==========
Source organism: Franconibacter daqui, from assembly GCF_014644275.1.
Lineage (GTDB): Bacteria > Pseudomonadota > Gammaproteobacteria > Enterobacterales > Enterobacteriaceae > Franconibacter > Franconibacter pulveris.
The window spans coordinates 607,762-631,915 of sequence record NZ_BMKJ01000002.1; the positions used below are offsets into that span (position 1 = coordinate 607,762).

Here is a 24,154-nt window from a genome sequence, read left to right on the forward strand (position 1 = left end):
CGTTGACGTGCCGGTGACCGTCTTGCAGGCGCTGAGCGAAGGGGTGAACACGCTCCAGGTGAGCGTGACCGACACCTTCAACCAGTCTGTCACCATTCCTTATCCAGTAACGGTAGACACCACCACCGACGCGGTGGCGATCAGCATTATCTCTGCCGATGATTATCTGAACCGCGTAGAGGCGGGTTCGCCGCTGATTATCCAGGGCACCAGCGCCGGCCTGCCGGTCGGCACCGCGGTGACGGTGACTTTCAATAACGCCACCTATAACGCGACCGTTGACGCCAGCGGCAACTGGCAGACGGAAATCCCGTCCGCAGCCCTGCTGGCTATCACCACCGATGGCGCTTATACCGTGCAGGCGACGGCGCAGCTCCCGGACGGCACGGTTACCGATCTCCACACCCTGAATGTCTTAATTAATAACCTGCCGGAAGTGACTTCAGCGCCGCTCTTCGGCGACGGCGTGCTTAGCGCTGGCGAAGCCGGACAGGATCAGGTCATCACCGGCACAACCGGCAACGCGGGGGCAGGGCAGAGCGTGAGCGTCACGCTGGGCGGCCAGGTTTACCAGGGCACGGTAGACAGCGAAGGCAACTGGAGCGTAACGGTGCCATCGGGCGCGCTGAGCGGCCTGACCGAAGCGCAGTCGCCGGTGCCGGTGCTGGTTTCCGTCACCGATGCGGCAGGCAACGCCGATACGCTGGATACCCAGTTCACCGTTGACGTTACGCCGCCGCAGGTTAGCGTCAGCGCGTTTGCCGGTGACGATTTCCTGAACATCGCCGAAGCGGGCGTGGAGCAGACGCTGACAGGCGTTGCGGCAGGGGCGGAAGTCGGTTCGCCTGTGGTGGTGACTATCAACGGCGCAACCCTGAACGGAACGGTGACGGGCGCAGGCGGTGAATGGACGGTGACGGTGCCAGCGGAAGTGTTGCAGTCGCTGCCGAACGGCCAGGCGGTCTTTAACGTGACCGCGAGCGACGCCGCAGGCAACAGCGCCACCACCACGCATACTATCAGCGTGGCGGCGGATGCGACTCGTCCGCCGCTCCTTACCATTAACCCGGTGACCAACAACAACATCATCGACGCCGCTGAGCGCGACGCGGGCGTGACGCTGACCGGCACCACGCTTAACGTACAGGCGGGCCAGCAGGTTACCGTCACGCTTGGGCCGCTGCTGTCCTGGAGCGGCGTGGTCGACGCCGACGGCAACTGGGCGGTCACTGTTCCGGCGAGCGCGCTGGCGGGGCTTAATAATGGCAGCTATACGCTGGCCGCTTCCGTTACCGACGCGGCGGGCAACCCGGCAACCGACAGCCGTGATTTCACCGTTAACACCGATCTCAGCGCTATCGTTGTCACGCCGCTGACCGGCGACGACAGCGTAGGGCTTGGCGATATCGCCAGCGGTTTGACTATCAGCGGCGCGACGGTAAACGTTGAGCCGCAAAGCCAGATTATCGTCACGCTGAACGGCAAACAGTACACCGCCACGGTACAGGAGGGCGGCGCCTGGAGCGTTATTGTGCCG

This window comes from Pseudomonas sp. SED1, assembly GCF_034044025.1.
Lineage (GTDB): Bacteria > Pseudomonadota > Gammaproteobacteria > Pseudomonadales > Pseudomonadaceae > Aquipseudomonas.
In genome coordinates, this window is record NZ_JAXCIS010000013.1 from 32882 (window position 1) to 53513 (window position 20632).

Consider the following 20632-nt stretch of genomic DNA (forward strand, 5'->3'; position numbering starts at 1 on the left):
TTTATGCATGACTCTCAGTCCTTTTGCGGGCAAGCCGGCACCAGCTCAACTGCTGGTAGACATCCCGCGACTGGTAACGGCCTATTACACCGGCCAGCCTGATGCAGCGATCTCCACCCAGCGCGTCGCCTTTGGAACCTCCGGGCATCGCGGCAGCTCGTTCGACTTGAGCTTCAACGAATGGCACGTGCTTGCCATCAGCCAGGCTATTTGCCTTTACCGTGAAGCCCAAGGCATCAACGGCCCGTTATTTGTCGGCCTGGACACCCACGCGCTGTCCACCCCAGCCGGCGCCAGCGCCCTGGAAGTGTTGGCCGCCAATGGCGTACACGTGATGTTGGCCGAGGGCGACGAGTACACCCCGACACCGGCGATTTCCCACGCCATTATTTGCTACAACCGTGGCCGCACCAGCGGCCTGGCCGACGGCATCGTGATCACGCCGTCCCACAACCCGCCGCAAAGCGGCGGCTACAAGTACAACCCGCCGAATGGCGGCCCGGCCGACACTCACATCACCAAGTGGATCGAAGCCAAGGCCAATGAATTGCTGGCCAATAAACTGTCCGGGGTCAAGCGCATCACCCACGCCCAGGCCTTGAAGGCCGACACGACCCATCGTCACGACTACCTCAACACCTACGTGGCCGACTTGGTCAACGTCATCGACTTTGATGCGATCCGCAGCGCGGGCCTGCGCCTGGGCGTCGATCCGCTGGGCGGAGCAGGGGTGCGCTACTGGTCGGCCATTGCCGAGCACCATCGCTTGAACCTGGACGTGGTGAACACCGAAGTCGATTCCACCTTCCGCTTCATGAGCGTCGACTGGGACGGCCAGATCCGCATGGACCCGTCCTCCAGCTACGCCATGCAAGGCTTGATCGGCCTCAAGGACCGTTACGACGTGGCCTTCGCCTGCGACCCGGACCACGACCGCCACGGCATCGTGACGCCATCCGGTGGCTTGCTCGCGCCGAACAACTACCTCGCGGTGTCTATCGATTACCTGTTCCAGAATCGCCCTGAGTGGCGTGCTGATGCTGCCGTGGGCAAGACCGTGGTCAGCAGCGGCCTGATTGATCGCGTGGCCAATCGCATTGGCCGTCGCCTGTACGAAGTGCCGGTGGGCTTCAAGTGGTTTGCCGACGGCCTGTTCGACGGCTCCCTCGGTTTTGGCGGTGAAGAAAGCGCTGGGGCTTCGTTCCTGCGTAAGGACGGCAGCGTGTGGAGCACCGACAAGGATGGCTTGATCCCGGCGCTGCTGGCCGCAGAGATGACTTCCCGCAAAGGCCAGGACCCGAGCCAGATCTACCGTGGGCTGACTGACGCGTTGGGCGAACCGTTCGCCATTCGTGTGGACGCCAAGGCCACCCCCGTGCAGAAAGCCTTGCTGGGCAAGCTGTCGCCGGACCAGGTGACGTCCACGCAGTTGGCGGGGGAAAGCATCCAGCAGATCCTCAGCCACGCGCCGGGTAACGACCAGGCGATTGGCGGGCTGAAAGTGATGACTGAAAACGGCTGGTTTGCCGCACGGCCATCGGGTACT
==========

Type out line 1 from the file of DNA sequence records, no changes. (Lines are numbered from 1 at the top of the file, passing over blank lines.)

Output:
Source organism: Franconibacter daqui, from assembly GCF_014644275.1.